After decades of serving as Hell’s priestly servant, Pinhead grew weary. Bored by the tortures of the puzzle box, the iconic killer hatched a plan to claw his way free from Hell. To leave, Pinhead had to find a suitable replacement, and offered his power to the only human to ever defeat the Cenobites: Kirsty Cotton. Kirsty accepted Pinhead’s offer, hoping to save her family and friends, but becoming an unwitting accomplice in a plan to remake the world. Now, the former Pinhead, Captain Elliott Spencer, builds a nation-state of the damned in India, while Kirsty reels following the loss of a loved one…
Now Kirsty has managed to make an uneasy alliance much to her Cenobites chagrin. The common thread is watching Elliott Spencer suffer. Can they accomplish their goal without causing too much undo attention to themselves is the real question.
It would seem that Captain Elliott Spencer isn’t as free as he was hoping to be. Originally he thought that by having Kirsty take his place he could forget his past and live out his days as a normal man. That was a dream that was never meant to be. Once his memories were returned to him he started down the path that made him Pinhead in the first place.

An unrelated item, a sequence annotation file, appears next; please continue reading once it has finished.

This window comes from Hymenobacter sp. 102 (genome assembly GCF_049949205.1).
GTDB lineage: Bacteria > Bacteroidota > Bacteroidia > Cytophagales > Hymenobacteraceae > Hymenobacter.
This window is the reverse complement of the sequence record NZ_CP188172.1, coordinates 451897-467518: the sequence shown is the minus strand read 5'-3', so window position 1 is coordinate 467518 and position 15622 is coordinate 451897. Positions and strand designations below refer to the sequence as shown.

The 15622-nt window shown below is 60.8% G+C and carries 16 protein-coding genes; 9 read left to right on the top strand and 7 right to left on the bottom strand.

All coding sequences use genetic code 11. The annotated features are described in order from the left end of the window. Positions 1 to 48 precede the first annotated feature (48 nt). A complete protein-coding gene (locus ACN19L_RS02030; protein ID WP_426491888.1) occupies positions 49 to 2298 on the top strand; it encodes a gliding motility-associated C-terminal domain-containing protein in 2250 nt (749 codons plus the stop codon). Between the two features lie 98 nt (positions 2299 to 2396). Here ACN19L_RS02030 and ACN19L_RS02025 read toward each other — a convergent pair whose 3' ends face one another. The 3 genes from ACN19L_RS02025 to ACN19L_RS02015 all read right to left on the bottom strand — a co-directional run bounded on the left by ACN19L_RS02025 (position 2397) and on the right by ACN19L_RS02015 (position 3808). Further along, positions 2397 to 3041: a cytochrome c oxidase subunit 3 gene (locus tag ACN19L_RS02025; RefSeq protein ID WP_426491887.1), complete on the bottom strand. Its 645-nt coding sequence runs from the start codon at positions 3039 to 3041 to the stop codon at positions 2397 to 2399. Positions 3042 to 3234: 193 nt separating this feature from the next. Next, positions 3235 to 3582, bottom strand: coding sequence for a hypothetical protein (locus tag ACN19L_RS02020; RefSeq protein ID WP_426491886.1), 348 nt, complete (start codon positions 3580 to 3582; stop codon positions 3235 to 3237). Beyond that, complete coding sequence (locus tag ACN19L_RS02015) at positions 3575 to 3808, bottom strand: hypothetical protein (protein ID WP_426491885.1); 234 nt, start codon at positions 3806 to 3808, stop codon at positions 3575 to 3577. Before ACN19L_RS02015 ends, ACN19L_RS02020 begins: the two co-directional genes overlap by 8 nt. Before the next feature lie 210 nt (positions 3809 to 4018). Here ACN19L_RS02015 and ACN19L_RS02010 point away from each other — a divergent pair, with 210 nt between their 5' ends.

There was a reason he was made Pinhead in the first place and served Hell as he did. That kind of person isn’t truly able to change who they are no matter how much they desire too at one point in time. As we see now he’s built an army of the damned in India and has gained powers no mortal man should have.
Immortality for Elliott Spencer is a scary thing to think about. Then again he still has Kirsty to deal with on the opposite side. Ever since they switched places with each other it would seem that their roles remained the same. Yin to Yang and constant struggle with each other as Elliott became a monster in the form of a man while Kirsty in the form of a monster, who has been outcast from the other denizens of Hell, hunts him still.
Thankfully Clive Barker is still involved here making this a truly bizarre and wonderful read. Together the two of them make the struggles of right vs. wrong, good vs. evil and man’s eternal struggle more than the reader could have bargained for. Also it doesn’t hurt that this book has some talented artists who keep the mood in synch with the story. Much is left in shadow leaving the details to the reader’s imagination making it that much more interactive and horrifying.
A horror tale with a conscience isn’t a bad thing actually here it is an incredibly good one.